Peel & Stick = Bad Stuff. Don’t Fall For It!

November 25, 2021
he lure of (false!) claims of easy to install and easy to remove led these homeowners to purchase peel & stick ” wallcovering ” and try to install it themselves. It did not go well. The wall was coated with a gloss paint, as per manufacturer’s instructions. Yet, here you can see that it is not even trying to adhere to the wall.
Many brands come in rectangles of a few square feet, rather than traditional strips that are long enough to reach floor to ceiling. These small rectangles are much harder to keep perfectly lined up, so you are very likely to end up with overlaps or gaps at the seams.
It’s not pliable or malleable, so won’t readily be eased into corners or turns. Here, note wrinkles and warps in the corner in the center of the photo, and at the ceiling line in the center top of the photo.

The wall was not smoothed before applying the paper, so you see unsightly texture. The roughness is also interfering with good adhesion, because the paper is only sticking to the tops of the bumps, instead to the entire surface.
So much for easily removeable. As you can see, trying to take this stuff down – it took the paint along with it.

Skim-Floating to Smooth a Heavily Textured Wall

November 14, 2021
Texture looks bad under wallpaper, and in interferes with good adhesion. The walls must be smoothed before the paper can go up. Very similar to popcorn texture but not as thick, this sand type finish still sticks out from the wall in some spots as far as 1/4″. That leaves a lot of space between those grains of grit for me to fill in with smoothing compound.
Here I’ve used a putty knife to knock off the tops of those grains of sand. At the top half of the photo I am applying the smoothing compound. I use a trowel to do this. It’s slow and labor-intensive, but it gets my eyes close to my work, and it gives me the best control. This had to be applied so thickly that it will take probably two days to dry. Having the air conditioner or heat running helps pull moisture out of the material. Once it’s dry I will sand it smooth, and then prime it for wallpaper.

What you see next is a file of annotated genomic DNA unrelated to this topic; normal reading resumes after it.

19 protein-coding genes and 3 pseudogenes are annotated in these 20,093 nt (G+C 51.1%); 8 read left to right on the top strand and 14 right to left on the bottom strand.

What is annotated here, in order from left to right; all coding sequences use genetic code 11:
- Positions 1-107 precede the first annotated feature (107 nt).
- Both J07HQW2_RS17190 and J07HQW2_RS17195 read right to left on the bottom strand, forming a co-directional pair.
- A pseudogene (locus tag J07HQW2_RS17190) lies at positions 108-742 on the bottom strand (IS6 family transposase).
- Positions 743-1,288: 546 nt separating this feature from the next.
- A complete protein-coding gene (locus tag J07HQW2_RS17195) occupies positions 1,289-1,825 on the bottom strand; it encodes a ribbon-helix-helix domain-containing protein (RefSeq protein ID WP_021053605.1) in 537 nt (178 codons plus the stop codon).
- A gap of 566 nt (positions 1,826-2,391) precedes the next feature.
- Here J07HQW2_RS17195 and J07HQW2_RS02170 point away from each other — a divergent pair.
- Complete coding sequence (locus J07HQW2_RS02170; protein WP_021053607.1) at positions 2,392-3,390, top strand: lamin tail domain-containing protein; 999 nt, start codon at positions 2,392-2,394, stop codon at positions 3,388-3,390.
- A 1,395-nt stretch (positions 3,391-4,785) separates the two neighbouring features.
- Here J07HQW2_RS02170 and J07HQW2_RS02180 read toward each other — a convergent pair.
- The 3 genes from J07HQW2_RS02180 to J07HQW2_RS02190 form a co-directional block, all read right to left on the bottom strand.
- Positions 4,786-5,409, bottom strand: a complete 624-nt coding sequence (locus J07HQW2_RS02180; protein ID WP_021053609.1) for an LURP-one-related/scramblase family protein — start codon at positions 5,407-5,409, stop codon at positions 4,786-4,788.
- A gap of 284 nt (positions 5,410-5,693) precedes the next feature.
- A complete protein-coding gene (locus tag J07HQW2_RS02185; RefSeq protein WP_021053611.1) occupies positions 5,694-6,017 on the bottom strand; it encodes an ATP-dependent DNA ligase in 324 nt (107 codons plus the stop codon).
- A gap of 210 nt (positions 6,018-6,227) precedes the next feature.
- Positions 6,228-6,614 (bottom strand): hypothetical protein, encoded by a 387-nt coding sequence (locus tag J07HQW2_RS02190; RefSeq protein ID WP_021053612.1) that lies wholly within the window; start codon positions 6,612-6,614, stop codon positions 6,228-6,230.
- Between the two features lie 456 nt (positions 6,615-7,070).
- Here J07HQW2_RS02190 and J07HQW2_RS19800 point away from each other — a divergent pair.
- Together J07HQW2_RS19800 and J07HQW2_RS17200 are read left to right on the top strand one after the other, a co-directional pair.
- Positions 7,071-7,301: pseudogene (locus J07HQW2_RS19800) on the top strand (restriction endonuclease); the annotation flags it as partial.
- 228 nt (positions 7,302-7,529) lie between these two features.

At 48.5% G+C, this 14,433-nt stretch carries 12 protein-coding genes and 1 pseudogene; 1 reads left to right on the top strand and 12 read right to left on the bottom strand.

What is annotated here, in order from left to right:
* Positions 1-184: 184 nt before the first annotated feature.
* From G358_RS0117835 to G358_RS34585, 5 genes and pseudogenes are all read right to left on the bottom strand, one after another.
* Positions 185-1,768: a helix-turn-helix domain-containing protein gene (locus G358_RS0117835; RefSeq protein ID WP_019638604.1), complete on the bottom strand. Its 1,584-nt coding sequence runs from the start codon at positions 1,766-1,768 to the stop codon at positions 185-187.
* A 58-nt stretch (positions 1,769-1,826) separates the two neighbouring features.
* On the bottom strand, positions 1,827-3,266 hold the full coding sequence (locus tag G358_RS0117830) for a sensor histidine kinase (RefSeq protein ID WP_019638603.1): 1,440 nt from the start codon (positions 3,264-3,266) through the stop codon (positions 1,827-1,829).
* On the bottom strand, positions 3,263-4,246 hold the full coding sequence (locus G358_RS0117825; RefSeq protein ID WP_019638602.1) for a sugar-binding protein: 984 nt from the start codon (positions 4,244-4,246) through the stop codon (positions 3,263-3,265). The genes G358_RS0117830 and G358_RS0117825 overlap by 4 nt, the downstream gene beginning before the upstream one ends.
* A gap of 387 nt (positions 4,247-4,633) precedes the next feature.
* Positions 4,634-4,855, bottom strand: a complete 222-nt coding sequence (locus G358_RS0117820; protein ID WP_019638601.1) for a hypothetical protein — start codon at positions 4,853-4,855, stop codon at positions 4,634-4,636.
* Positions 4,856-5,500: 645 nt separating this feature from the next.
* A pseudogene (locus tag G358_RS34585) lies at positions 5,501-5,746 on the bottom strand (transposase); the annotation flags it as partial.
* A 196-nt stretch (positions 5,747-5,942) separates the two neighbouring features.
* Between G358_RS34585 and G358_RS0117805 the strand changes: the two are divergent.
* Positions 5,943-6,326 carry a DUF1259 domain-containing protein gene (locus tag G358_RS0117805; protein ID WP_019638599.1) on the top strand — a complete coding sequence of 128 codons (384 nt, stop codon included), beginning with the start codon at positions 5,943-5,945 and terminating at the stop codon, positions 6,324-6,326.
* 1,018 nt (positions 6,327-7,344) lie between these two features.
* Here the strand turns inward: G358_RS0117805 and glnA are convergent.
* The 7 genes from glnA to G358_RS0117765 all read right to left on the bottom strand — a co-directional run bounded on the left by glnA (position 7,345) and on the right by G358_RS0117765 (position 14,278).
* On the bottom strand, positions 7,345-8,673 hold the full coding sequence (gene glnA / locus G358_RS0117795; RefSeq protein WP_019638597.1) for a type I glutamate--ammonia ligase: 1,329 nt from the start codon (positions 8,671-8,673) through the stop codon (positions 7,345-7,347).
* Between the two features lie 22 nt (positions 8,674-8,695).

I like Sheetrock’s Plus 3 lightweight joint compound for this task. It adheres well and sands easily. The regular version (in the red, white, and green box) is very difficult to sand. Hot mud or quick dry or 20 minute mud should not be used, as primers and pastes don’t stick well to them.

Knuckle-Buster! Jaggedly Textured Ceiling

November 7, 2021

Yesterday I ran a bit of joint compound along the point where the walls meet the ceiling. Today I’m sanding it smooth, and next I will roll my wallpaper primer onto the walls.

But I’ve got to be careful while swiping my hand back and forth under that ceiling … The texture on the ceiling is craggly and pointy, and some stick down at least a half an inch … Way too easy for my knuckles or fingers to be sliced to ribbons!

Fun Neutral-Toned Broken Lines Pattern in Pool Bathroom

October 16, 2021
Pool bathroom before.
Done!
Close-up. The paper has a light texture, which emphasizes the scratchy print of the design. It almost looks like someone dyed strips of tissue paper and laid them abstractly on canvas.
A Street Prints makes nice wallpaper, and this one was a joy to work with. It is a non-woven material. It can be hung via the paste-the-wall method, but I prefer to paste the paper.

This very contemporary new home is in the Hilshire Village neighborhood of the Spring Branch area of Houston.

Cole & Son Florencecourt in Meyerland (Houston) Powder Room

September 3, 2021
Before, primed and ready for wallpaper.
After.
I love the muted charcoal-and-cream colors with the marble vanity top. In addition, there are small brown flecks here and there, which help tie it to the floor tiles and the burnished gold mirror.
The pattern has a slight “raised ink” texture – hard to see here, but lovely in person.

This is a non-woven material. It can be hung with the paste-the-wall method, but I wanted the flexibility created by pasting the paper.

Cole and Son is a British company. Most everything they make is very nice.